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'Bold' housing strategy still untested: Duensing

The federal government’s National Housing Strategy may be ambitious, but it remains to be seen whether it will be successful, Toronto real estate lawyer Matthias Duensing writes in The Lawyer’s Daily.

Duensing, principal of Duensing Law, says the plan is “more aggressive and proactive” than previous attempts by other governments and that “may bode well for this bold plan."

In November 2017, the federal government announced the National Housing Strategy and pledged $40 billion to be shared between the federal, provincial and territorial governments over a 10-year period.

Duensing tells the online legal publication that the strategy “targets the national housing needs of the most vulnerable sectors” and aims to:

  • Create or repair approximately 7,000 shelter spaces for survivors of domestic violence.
  • Create 60,000 new affordable housing units for families in need, including 12,000 units for seniors and 2,400 for persons with disabilities.
  • Make repairs to 240,000 existing units.
  • Eliminate chronic homelessness by 50 per cent. 
  • Remove 530,000 households from needing affordable housing.

Duensing says the plan also “includes the provision of low-interest loans to housing developers on the condition that the developers agree to offer 30 per cent of the units as affordable housing units, 20 per cent of the units be created to meet accessibility standards, and that the building meets specific greenhouse gas emissions and energy consumption standards.”

The government also promised a $4 billion investment in a new Canada Housing Benefit — to be shared between the federal, provincial and territorial governments. The goal is to provide 300,000 families with an annual rent subsidy of $2,500 from 2020 to 2028 — beginning after the next election, Duensing points out.

He says according to the 2016 census, 1.7 million families spend more than a third of their income on housing that doesn’t meet their needs. He also says one in five Ontarians in rental housing spend half of their income on rent, according to the Daily Bread Food Bank.

“Criticisms of the strategy include the lack of a plan to address entry into the housing market for the middle class, especially in large urban areas," Duensing writes. It also doesn't directly address soaring rental market pressures created by short-term rental units offered through online platforms, he adds. 

“Interestingly, the National Housing Strategy announcement intersected closely with the introduction of new mortgage rules announced by the Office of the Superintendent of Financial Institutions Canada (OSFI) in October 2017, which will require a new minimum qualifying rate, or ‘stress test,’ of the five-year benchmark rate of the Bank of Canada or the contractual mortgage rate, plus two per cent, for uninsured mortgages, including for uninsured mortgages with a down payment over the previous 20 per cent threshold.”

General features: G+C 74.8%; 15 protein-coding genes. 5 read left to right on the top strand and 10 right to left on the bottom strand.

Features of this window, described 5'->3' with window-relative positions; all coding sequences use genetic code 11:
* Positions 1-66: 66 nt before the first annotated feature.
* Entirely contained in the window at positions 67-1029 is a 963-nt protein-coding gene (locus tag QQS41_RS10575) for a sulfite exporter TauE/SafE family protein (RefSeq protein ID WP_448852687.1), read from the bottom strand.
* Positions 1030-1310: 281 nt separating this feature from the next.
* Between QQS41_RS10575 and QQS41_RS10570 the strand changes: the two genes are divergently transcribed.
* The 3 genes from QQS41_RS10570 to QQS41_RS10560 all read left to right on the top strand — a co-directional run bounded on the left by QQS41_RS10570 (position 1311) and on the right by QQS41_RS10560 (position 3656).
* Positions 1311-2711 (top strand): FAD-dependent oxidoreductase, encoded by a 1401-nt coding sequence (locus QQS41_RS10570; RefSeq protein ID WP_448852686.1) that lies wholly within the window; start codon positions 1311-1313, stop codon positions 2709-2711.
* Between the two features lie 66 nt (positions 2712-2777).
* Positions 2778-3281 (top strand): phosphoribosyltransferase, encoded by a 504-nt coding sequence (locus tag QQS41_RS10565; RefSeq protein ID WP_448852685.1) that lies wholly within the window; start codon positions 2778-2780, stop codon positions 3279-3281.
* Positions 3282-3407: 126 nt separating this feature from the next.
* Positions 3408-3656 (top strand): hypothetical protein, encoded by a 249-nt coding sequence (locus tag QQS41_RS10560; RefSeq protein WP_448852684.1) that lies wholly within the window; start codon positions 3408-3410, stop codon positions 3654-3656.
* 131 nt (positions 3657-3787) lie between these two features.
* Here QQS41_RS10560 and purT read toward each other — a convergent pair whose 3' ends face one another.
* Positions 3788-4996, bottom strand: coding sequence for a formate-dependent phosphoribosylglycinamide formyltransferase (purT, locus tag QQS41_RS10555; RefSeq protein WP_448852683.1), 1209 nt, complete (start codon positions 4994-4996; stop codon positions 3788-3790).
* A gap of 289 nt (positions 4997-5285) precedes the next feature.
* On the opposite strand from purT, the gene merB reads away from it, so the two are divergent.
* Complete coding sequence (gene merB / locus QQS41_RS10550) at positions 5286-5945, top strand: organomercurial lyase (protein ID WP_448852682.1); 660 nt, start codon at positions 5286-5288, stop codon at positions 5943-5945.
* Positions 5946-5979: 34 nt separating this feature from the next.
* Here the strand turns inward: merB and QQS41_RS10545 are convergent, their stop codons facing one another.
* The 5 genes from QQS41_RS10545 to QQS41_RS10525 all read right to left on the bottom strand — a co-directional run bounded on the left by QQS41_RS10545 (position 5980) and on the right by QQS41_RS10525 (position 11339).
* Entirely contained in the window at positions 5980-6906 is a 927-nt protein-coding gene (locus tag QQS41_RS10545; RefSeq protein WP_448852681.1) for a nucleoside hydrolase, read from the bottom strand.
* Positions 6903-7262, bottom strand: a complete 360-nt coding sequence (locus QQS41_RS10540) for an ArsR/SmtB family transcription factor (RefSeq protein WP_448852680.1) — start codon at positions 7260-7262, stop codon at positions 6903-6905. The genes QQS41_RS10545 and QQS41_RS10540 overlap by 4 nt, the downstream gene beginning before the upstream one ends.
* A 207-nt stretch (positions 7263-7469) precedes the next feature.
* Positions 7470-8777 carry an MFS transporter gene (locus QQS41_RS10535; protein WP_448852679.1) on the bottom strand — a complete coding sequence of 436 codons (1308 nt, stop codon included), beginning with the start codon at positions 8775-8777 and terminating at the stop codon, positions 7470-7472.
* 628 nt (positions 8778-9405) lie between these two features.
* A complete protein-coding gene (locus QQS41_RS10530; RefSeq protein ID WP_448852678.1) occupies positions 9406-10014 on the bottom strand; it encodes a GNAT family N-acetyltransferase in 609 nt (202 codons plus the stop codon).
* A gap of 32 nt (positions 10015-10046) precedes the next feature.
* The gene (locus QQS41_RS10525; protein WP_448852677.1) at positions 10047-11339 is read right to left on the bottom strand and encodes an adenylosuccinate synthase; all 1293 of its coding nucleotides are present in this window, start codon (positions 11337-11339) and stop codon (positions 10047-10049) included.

He says it remains to be seen whether the housing strategy considered how changing mortgage rules may affect families’ reliance on affordable housing.

“Further, while the strategy has ambitious goals, whether a national, cost-sharing plan can be effectively implemented is questionable,” Duensing says in his article.

“Previous federal governments have attempted to create co-ordinated strategies that engage provincial and municipal governments in housing policy. However, the lack of provincial and municipal ‘buy-in’ has been a key impediment to policy success,” he writes.

“In large part, this has been due to the federal government’s reluctance to create a policy framework that includes a guarantee of long-term funding arrangements, and which also provides provincial and municipal governments with a high degree of policy autonomy — in other words, federal funding with ‘no strings attached.’”

Duensing says many are skeptical because of previous failed initiatives.

While the Chretien government’s Caucus Task Force on Urban Issues, and the Martin government’s New Deal for Cities both spoke to the need for increased federal intervention and spending on housing policy, they ultimately accomplished very little,” he says.

“Rather, the lack of progress underscored the sentiment that the federal government could not be relied upon to be a credible partner. This perspective was reinforced by the Harper government’s position that the provision of public housing was not a core federal concern.

“The Trudeau government has however been more aggressive and proactive in including multiple stakeholders, which may bode well for this bold plan.”

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